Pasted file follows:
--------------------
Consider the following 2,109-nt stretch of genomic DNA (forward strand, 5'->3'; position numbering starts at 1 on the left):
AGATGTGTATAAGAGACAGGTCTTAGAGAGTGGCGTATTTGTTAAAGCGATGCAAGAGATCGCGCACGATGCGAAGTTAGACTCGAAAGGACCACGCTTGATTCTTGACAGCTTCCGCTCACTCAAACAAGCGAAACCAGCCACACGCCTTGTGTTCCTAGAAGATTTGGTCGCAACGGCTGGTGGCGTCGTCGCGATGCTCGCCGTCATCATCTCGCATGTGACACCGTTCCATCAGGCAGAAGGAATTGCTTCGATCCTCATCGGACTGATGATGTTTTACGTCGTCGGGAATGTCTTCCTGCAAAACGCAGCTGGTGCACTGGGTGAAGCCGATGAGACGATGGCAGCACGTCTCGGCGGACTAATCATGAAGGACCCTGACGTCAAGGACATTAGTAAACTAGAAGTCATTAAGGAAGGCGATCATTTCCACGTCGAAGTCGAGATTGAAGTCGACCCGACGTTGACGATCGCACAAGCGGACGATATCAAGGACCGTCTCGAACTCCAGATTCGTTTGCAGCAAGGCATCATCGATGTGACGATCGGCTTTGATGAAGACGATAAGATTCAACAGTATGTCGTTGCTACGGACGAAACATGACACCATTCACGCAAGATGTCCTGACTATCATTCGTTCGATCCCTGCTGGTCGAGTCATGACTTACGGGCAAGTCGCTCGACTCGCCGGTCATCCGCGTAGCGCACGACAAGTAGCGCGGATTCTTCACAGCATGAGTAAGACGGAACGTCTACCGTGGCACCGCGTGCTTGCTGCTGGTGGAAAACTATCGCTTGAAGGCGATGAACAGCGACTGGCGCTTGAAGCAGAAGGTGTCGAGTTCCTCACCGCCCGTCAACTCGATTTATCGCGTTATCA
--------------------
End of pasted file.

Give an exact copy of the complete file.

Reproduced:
Consider the following 2,109-nt stretch of genomic DNA (forward strand, 5'->3'; position numbering starts at 1 on the left):
AGATGTGTATAAGAGACAGGTCTTAGAGAGTGGCGTATTTGTTAAAGCGATGCAAGAGATCGCGCACGATGCGAAGTTAGACTCGAAAGGACCACGCTTGATTCTTGACAGCTTCCGCTCACTCAAACAAGCGAAACCAGCCACACGCCTTGTGTTCCTAGAAGATTTGGTCGCAACGGCTGGTGGCGTCGTCGCGATGCTCGCCGTCATCATCTCGCATGTGACACCGTTCCATCAGGCAGAAGGAATTGCTTCGATCCTCATCGGACTGATGATGTTTTACGTCGTCGGGAATGTCTTCCTGCAAAACGCAGCTGGTGCACTGGGTGAAGCCGATGAGACGATGGCAGCACGTCTCGGCGGACTAATCATGAAGGACCCTGACGTCAAGGACATTAGTAAACTAGAAGTCATTAAGGAAGGCGATCATTTCCACGTCGAAGTCGAGATTGAAGTCGACCCGACGTTGACGATCGCACAAGCGGACGATATCAAGGACCGTCTCGAACTCCAGATTCGTTTGCAGCAAGGCATCATCGATGTGACGATCGGCTTTGATGAAGACGATAAGATTCAACAGTATGTCGTTGCTACGGACGAAACATGACACCATTCACGCAAGATGTCCTGACTATCATTCGTTCGATCCCTGCTGGTCGAGTCATGACTTACGGGCAAGTCGCTCGACTCGCCGGTCATCCGCGTAGCGCACGACAAGTAGCGCGGATTCTTCACAGCATGAGTAAGACGGAACGTCTACCGTGGCACCGCGTGCTTGCTGCTGGTGGAAAACTATCGCTTGAAGGCGATGAACAGCGACTGGCGCTTGAAGCAGAAGGTGTCGAGTTCCTCACCGCCCGTCAACTCGATTTATCGCGTTATCA